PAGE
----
This game is as much a psychological battle s it is physical. Pitt (4-7, 2-4 Big East) s outmatched. It's not outclassed, however, and the Panthers have enough talent, however raw, to create problems for what could be a tight WVU team looking not to better its national standing, but merely protect it. The No. 2 Mountaineers (10-1, 5-1) have already clinched a fourth league title in five years, but the meaning and magnitude of this game is much greater than that. As the students returning from fall break will attest, West Virginia is one step from playing for the pinnacle of college football. That step must be taken, and taken against a downtrodden, but still dangerous, rival.
"I think the fact that it is Pitt and the Backyard Brawl will help us," Rodriguez said. "This is an easy one to get motivated for. What I don't want is for our guys to get too tight with so much on the line. They understand that. What I want them to do is see the value of preparation, then just go play and have fun. … We are very proud to have won a Big East championship. One of our first goals is to be in the mix for the race each season. You don't know how the chemistry and the luck will come into play. We felt we had some talent and some good leaders, but know we had to have a little luck.
"We don't really talk nationally as much as we talk Big East championship first and foremost. The focus of this team has been very, very good from the summer to this point. (But) the intensity of (WVU-Pitt) is so big. I think it's because we are so close. In the offseason our players see their players and there always seems to be a lot at stake."
Never more than now. Pitt's defense has played significantly better of late, and its offense is starting to score more under freshman quarterback Pat Bostick. The Panther coaching staff acknowledged they cannot yet get too complex in the passing game, and thus cannot afford to fall behind West Virginia. Pitt is making plays on special teams and is stout enough against the run that if the Mountaineers do not play well, avoid turnovers and execute, then WVU could be in for a much stiffer test than expected.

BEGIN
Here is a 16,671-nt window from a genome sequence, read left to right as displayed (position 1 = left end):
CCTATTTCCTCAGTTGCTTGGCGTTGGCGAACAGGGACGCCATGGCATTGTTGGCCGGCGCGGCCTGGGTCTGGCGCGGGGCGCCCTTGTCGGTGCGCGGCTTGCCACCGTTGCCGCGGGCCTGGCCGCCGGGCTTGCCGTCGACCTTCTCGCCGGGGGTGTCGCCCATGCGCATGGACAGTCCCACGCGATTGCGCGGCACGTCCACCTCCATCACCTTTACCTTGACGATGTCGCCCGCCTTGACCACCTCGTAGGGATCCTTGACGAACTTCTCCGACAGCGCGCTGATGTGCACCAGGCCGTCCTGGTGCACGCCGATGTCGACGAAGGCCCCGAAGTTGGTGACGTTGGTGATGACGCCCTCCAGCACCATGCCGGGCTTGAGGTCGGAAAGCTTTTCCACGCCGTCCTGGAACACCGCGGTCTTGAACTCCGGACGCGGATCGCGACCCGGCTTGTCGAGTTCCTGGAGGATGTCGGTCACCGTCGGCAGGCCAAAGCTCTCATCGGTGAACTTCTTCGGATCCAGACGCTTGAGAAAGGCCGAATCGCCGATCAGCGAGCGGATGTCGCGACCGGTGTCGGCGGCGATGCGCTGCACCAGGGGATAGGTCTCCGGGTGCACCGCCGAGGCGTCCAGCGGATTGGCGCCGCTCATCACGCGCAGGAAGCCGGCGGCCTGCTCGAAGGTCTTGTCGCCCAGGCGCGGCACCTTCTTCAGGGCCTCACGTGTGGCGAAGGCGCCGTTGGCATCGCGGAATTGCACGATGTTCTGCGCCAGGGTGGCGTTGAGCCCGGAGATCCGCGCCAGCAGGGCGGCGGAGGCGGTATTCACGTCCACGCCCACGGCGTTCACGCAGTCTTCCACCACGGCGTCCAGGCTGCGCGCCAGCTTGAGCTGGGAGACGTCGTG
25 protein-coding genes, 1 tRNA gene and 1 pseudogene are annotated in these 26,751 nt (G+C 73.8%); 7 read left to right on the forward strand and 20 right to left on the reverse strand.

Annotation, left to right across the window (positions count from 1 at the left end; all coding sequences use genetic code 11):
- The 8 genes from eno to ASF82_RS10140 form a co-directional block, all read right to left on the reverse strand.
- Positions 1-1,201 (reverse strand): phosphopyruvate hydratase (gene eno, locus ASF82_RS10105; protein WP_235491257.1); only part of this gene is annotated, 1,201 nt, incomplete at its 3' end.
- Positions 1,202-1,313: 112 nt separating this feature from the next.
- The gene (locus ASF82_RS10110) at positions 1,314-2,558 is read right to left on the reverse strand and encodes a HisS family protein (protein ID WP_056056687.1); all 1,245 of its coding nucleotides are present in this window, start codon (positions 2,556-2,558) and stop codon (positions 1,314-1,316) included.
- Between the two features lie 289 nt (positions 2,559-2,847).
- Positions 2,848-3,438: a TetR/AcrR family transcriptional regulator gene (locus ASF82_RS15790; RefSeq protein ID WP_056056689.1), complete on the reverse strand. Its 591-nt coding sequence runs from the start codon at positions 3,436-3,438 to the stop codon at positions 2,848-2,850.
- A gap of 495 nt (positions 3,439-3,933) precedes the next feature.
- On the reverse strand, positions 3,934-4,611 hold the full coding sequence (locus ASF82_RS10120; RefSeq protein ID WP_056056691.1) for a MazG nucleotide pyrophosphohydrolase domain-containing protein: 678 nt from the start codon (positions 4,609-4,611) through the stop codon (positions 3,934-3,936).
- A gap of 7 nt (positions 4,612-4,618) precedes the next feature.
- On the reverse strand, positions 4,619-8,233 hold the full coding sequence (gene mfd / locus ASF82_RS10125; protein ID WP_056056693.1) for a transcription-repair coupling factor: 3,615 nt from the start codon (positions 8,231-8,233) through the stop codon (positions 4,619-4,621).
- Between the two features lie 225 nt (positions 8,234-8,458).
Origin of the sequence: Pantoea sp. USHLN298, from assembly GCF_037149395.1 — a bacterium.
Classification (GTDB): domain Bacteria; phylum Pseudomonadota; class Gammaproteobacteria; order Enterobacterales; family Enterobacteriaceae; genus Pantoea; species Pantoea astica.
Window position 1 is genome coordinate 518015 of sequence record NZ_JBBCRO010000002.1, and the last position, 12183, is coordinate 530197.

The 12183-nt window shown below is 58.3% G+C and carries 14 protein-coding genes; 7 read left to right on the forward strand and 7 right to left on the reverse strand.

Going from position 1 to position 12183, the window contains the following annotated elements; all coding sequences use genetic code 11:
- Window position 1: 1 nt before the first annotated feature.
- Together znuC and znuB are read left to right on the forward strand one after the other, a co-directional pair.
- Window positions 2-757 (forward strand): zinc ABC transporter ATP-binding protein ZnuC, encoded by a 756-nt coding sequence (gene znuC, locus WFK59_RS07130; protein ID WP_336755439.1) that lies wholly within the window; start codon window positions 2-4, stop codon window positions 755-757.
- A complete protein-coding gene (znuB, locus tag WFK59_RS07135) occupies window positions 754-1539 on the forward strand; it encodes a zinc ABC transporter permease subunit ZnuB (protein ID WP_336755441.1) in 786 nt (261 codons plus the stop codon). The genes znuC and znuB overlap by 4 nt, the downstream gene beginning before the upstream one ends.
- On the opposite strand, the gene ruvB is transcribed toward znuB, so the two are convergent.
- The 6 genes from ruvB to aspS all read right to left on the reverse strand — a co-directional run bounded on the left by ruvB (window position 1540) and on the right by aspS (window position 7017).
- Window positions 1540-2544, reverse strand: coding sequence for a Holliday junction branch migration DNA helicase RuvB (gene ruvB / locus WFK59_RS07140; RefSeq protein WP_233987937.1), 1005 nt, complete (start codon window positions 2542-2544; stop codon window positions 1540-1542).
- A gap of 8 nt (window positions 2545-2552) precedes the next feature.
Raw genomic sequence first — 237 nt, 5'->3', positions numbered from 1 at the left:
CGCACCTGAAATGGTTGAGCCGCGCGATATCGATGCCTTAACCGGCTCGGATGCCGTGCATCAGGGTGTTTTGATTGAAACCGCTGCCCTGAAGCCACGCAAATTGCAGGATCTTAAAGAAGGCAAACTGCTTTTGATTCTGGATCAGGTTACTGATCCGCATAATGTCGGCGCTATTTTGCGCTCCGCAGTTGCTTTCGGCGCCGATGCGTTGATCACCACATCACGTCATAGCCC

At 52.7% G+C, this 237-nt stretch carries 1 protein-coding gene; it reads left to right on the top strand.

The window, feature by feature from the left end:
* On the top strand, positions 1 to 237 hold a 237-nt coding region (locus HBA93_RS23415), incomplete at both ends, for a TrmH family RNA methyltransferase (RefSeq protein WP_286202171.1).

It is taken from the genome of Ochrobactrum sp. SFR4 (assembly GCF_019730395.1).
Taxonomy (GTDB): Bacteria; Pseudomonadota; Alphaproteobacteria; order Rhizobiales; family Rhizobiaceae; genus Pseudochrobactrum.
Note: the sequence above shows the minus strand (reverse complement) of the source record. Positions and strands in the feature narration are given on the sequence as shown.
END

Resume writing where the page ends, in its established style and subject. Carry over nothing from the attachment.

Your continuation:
"They are better than a 4-7 team," Rodriguez said. "Our players know the intensity of the rivalry and have a lot of respect for their players. They are a better football team than they were at the start of the year and they are better than they were last year, when they led us at halftime. I think more than anything, it's the talent they have. They have some explosive players, and that in itself always gives you a chance. We achieved one of our goals and now have another opportunity to achieve another against a rival and a Pitt team with very good players whose coaches have done a really good job."
Rodriguez is expecting a physical game. Pitt still utilizes a very much bluecollar style of ball control, running between the tackles and throwing play action passes. They will involve the tight end and, defensively, the idea is to stop the run first, then worry about the opponent's passing game. It has worked well enough to keep the Panthers in most games, but not well enough to earn many wins. In a program that might perpetually be a year away, this has not proven t be the breakthrough season some expected. A win over a second-ranked archrival would do much for a morale boost, as well as a shot in recruiting.
"The intensity and emotion adds to the physical part of it," Rodriguez said. "I think both teams have prided themselves on that over the years. And the fact we do a lot of recruiting against them adds to it. The guys on both sides know each other. I can remember all of (the Backyard Brawls) as a player. That was in the early ‘80s with Dan Marino. Darryl Talley blocked a punt and we thought we were going to sneak away with one, but Marino brought them back. I think you remember all that as a player."